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  Housing Starts Increased 9.8% in February
Posted Under: Data Watch • Employment • Government • Home Starts • Housing • Inflation • Interest Rates
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Implications:   Housing construction showed some signs of life in February, rising for the first time in six months and coming in higher than even the most optimistic forecast by any economics group surveyed by Bloomberg. Looking at the details, multi-unit construction was the reason for most of February’s gain.  Though single-family starts did eke out an increase of 1.1%, it’s clear that 30-year mortgage rates hovering near 7% are keeping developers from investing in these types of projects.  That said, it looks like some of the sticker shock from the rapid run-up in financing costs last year is beginning to wear off.  In fact, yesterday’s reading on homebuilder sentiment, as measured by the NAHB Housing Index, rose to 44 in March from 42 in February.  This is the third consecutive gain following the longest streak of declines since records began in 1985.  That said, an index reading below 50 still signals that more builders view conditions as poor vs. good.  However, these data reinforce our view that the housing market is beginning to find its footing in the new higher rate environment, with developers stating that sales and prospective buyer foot traffic have been improving. Though groundbreaking on new residential projects is down 18.4% from a year ago, keep in mind that construction overall has hardly ground to a halt. Lots of projects were already in the pipeline, with the number of homes under construction hovering near the highest level on record back to 1970.  These figures also demonstrate a slower construction process due to a lack of workers and other supply-chain difficulties.  Given that builders already have their hands full, it was surprising to see permits for new projects jump 13.8% in February.  Notably, this was the largest monthly gain in more than two years, signaling that developers may be beginning to see some light on the horizon for sales activity. While we don’t think housing is going to be a source of economic growth in the year ahead, recent news is not what you’d expect to see if there was a housing bust like the 2000s on the way either. In labor market news this morning, initial unemployment claims fell 20,000 last week to 192,000, while continuing claims declined by 29,000 to 1.684 million. Meanwhile, the Philadelphia Fed Index, which measures manufacturing sentiment in that region, rose to a still weak reading of -23.2 in March from -24.3 in February.  Finally this morning, import prices declined 0.1% in February while export prices rose 0.2%.  In the past year, import prices are down 1.1%, while export prices are down 0.8%. Both these pieces of data demonstrate weakness in the goods sector of the economy, which we believe will lead the way into a recession in 2023.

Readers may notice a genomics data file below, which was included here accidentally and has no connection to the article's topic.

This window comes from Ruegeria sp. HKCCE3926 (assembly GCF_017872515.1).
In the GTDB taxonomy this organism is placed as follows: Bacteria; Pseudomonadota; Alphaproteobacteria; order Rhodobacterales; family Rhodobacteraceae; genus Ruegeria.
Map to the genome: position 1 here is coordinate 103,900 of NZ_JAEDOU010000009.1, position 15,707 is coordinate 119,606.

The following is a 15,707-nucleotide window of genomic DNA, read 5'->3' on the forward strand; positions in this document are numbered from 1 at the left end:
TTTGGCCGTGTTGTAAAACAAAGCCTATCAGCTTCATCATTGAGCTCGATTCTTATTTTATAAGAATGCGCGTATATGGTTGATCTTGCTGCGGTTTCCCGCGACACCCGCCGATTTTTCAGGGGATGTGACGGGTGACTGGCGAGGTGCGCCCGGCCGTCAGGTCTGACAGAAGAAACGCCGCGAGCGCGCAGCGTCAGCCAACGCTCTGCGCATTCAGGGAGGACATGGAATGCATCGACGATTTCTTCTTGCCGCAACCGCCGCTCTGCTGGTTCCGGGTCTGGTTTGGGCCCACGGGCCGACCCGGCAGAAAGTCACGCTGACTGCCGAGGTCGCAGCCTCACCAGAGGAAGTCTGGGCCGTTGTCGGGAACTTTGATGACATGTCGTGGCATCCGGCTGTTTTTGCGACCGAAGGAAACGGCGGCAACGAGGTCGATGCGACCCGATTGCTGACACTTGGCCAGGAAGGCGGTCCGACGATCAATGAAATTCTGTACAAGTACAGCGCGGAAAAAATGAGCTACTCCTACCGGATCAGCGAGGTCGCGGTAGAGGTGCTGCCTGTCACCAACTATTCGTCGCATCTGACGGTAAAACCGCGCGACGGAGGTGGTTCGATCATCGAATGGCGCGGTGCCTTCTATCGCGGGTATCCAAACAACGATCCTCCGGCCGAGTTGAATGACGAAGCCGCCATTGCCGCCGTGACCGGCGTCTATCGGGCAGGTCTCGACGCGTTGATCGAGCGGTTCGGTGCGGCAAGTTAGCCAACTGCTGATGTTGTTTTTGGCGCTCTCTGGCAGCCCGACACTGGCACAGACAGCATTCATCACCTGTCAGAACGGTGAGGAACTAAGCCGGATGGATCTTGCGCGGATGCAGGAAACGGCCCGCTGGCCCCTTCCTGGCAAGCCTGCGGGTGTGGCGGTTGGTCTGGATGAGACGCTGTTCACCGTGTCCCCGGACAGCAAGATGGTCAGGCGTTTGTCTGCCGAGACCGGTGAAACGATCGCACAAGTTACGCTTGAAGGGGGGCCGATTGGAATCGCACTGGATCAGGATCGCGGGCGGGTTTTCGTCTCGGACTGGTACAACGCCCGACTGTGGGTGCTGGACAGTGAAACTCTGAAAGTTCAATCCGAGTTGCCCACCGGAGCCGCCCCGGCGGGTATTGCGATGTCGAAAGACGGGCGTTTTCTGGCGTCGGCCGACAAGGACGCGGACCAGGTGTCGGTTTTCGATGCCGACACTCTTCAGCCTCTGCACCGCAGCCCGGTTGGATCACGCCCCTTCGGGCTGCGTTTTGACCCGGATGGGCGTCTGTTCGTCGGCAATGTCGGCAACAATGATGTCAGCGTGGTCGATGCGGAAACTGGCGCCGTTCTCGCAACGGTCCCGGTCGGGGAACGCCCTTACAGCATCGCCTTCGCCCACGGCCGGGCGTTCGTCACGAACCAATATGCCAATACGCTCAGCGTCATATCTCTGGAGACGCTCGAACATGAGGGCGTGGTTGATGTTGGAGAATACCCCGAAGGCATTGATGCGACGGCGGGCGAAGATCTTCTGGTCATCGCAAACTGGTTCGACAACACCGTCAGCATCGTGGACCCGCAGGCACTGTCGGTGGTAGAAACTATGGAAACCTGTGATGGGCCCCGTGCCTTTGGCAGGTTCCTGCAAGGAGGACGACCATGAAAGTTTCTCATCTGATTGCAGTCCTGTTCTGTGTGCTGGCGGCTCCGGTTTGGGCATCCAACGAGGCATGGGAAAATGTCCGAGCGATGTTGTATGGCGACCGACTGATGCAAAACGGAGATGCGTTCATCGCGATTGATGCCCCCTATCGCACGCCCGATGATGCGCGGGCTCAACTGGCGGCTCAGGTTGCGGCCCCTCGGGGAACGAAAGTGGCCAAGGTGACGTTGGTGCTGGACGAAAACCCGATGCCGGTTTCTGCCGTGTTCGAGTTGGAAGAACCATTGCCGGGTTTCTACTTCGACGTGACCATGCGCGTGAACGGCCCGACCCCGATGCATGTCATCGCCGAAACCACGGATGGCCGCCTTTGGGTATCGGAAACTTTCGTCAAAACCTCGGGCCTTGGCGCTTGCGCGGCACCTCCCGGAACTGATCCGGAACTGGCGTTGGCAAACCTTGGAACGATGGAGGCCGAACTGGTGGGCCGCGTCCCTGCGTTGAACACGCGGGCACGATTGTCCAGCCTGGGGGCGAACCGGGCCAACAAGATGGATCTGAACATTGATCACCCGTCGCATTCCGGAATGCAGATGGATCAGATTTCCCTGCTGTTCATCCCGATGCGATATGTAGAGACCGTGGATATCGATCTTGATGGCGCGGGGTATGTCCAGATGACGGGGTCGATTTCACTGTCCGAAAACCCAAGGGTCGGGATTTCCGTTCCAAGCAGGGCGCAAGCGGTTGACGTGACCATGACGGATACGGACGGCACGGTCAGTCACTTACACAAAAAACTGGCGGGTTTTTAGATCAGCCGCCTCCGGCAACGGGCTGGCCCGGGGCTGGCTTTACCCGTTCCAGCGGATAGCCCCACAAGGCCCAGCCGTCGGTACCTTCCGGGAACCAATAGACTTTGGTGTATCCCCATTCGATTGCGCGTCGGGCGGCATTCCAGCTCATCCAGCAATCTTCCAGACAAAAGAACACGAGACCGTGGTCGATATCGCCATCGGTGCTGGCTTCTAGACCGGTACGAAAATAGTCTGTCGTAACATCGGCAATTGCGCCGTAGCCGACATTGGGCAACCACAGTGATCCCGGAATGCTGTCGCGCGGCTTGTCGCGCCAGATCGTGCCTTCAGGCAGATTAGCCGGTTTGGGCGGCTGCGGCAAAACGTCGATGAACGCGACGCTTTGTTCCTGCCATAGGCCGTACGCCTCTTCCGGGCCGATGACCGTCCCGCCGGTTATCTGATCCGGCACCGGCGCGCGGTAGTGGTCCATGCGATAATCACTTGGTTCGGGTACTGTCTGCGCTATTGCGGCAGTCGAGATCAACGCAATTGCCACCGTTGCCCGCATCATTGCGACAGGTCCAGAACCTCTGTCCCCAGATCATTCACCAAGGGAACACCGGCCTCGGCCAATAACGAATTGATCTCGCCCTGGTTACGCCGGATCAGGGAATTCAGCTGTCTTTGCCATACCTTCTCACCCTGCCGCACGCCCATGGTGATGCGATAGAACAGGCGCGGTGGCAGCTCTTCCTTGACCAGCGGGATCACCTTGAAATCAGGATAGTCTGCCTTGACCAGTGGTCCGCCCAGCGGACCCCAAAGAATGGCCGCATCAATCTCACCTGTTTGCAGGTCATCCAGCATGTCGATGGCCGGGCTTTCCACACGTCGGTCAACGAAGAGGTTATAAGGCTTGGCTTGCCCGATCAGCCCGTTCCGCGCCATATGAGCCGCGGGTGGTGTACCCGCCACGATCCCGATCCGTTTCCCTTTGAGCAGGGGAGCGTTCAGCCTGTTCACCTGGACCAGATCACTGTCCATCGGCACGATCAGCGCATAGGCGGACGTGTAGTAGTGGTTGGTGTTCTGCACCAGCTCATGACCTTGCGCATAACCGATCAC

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Posted on Thursday, March 16, 2023 @ 11:08 AM • Post Link Print this post Printer Friendly

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